Navy Day Parade on Duval Street at the corner of Fleming Street on October 21, 1943. From the Monroe County Library Collection.

“American Gibraltar: Key West during World War II”

Florida Historical Quarterly 90 (2012): 393-425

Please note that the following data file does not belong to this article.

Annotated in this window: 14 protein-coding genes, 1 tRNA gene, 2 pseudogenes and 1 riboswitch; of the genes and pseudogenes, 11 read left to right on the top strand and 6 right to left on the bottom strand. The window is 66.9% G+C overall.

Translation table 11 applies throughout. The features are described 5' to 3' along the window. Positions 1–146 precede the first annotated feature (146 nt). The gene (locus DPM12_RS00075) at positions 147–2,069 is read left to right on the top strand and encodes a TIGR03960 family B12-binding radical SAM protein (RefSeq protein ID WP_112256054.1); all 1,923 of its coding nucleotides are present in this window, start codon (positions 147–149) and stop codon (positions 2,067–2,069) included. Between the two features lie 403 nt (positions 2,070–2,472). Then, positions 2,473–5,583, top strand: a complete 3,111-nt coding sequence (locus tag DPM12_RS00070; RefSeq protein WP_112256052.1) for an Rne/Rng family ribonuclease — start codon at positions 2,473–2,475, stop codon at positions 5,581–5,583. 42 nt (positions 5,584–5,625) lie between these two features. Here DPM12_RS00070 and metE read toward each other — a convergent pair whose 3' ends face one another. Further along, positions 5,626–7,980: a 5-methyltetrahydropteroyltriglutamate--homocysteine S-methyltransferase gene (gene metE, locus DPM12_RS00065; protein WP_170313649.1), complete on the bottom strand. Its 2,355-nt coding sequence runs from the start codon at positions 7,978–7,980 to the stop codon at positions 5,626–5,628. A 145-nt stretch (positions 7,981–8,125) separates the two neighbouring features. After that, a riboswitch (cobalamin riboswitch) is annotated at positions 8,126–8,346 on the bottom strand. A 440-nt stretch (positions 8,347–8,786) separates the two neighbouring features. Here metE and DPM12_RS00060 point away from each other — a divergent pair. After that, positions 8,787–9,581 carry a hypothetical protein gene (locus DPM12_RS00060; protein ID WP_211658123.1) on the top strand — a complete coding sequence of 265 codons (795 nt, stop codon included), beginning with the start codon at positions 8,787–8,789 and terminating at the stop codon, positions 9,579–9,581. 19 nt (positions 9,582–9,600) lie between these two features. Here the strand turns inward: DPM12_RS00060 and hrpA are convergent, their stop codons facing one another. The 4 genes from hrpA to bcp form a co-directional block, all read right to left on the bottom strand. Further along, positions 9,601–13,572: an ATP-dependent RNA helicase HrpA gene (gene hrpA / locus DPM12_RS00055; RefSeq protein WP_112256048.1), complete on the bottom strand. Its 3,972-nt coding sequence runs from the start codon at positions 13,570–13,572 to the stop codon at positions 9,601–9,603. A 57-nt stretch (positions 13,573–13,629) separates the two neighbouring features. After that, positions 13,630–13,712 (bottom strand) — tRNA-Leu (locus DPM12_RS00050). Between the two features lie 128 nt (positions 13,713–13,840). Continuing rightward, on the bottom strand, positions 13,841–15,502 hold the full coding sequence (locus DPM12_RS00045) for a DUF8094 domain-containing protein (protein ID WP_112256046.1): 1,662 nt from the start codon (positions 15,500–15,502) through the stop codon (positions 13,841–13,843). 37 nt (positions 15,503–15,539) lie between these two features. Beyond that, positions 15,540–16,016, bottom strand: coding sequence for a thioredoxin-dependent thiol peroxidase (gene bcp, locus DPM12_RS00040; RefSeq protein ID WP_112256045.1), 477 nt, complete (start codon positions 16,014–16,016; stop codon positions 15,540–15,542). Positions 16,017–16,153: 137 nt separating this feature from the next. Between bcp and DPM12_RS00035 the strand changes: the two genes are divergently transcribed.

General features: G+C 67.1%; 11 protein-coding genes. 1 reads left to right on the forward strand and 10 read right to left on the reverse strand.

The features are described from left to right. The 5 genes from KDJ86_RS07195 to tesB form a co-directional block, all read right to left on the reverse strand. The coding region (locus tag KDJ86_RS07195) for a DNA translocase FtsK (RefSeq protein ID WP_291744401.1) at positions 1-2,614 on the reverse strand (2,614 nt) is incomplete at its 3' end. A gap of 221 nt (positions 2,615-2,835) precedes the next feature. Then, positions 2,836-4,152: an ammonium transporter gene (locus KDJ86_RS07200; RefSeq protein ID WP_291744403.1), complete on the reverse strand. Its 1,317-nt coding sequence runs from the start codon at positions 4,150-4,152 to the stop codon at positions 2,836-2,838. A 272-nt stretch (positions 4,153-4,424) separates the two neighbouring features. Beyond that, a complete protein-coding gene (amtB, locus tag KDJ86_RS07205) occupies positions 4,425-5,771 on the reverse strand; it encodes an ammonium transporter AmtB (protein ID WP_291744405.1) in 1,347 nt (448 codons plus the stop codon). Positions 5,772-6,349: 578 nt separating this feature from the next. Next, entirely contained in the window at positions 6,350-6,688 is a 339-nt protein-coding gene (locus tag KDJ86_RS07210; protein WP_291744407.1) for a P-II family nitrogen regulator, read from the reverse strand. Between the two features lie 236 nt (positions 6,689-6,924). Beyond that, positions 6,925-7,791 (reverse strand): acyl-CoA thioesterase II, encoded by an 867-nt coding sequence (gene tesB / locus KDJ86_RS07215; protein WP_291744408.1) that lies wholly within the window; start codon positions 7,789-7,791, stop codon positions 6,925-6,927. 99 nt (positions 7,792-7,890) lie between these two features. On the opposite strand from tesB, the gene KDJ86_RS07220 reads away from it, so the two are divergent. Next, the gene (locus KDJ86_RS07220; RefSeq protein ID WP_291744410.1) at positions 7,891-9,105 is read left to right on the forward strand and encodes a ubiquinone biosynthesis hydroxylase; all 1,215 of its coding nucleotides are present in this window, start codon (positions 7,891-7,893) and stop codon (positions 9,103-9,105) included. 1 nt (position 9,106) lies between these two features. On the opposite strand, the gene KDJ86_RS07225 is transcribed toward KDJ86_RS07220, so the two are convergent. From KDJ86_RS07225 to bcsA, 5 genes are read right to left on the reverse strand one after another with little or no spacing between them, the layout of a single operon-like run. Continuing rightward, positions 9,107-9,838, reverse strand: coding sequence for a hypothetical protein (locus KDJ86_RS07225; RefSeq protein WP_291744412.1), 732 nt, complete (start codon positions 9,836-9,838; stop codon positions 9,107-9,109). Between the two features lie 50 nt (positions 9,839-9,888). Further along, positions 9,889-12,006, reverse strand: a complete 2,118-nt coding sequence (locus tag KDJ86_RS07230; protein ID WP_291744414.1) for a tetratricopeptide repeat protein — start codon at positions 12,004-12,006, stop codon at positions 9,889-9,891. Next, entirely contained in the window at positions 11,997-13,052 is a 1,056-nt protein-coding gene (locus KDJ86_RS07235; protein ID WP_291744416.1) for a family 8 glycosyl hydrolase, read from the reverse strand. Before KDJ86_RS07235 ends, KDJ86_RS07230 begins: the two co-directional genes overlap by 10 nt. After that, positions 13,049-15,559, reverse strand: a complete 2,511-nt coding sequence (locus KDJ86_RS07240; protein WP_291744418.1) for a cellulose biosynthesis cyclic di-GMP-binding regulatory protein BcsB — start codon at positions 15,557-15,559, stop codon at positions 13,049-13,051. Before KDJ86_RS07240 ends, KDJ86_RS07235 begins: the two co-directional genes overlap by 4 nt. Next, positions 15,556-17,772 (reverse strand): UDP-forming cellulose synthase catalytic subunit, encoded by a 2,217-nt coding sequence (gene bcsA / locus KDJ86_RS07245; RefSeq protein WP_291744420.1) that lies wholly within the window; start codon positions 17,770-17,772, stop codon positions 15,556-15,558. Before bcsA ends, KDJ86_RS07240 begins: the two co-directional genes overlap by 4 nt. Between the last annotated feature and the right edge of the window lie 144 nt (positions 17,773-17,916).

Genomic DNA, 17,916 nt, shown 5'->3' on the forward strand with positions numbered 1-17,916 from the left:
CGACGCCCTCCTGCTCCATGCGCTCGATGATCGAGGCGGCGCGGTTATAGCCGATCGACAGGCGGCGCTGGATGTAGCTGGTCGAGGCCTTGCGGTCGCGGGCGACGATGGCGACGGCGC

This article describes the radical transformation of Key West, Florida, during World War II. Located on the southern frontier of the mainland United States, the island city of Key West held a unique position adjacent to the Atlantic Ocean, the Caribbean Sea, and the Gulf of Mexico. During the earliest months of the war, German U-boats terrorized the shipping lanes around Key West, bringing the battlefront much closer to American soil than many people ever realized. As a result, the U.S. Navy dramatically expanded its presence on the island. When the war began, the Key West Naval Base occupied just 50 acres on the island. By the end of the war, it sprawled across more than 3,200 acres. That was not the only change. Thousands of people came to the island by land, sea, and air, and the island’s population tripled almost overnight. Not surprisingly, Key West experienced dramatic social and cultural changes, as well.